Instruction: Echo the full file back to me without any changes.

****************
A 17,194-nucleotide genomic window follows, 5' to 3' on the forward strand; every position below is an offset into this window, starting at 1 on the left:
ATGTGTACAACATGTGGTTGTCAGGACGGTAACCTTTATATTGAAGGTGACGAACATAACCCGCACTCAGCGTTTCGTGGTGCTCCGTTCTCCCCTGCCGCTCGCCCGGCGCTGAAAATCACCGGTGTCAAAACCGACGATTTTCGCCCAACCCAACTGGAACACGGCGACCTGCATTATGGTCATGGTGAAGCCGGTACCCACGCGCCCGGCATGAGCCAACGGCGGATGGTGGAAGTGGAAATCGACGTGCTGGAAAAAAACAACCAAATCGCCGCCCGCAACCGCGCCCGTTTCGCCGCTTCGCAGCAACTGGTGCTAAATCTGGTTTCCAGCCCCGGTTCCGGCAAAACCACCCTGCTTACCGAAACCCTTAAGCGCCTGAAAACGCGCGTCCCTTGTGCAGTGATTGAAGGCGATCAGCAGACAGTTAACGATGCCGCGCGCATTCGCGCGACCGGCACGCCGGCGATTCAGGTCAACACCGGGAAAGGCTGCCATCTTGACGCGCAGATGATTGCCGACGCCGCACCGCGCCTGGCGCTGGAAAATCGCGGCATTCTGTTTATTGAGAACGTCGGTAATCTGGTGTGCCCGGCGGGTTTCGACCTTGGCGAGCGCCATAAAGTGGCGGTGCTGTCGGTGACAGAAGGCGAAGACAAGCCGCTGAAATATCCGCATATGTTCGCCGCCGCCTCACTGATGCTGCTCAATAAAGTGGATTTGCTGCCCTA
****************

A 17,194-nucleotide genomic window follows, 5' to 3' on the forward strand; every position below is an offset into this window, starting at 1 on the left:
ATGTGTACAACATGTGGTTGTCAGGACGGTAACCTTTATATTGAAGGTGACGAACATAACCCGCACTCAGCGTTTCGTGGTGCTCCGTTCTCCCCTGCCGCTCGCCCGGCGCTGAAAATCACCGGTGTCAAAACCGACGATTTTCGCCCAACCCAACTGGAACACGGCGACCTGCATTATGGTCATGGTGAAGCCGGTACCCACGCGCCCGGCATGAGCCAACGGCGGATGGTGGAAGTGGAAATCGACGTGCTGGAAAAAAACAACCAAATCGCCGCCCGCAACCGCGCCCGTTTCGCCGCTTCGCAGCAACTGGTGCTAAATCTGGTTTCCAGCCCCGGTTCCGGCAAAACCACCCTGCTTACCGAAACCCTTAAGCGCCTGAAAACGCGCGTCCCTTGTGCAGTGATTGAAGGCGATCAGCAGACAGTTAACGATGCCGCGCGCATTCGCGCGACCGGCACGCCGGCGATTCAGGTCAACACCGGGAAAGGCTGCCATCTTGACGCGCAGATGATTGCCGACGCCGCACCGCGCCTGGCGCTGGAAAATCGCGGCATTCTGTTTATTGAGAACGTCGGTAATCTGGTGTGCCCGGCGGGTTTCGACCTTGGCGAGCGCCATAAAGTGGCGGTGCTGTCGGTGACAGAAGGCGAAGACAAGCCGCTGAAATATCCGCATATGTTCGCCGCCGCCTCACTGATGCTGCTCAATAAAGTGGATTTGCTGCCCTA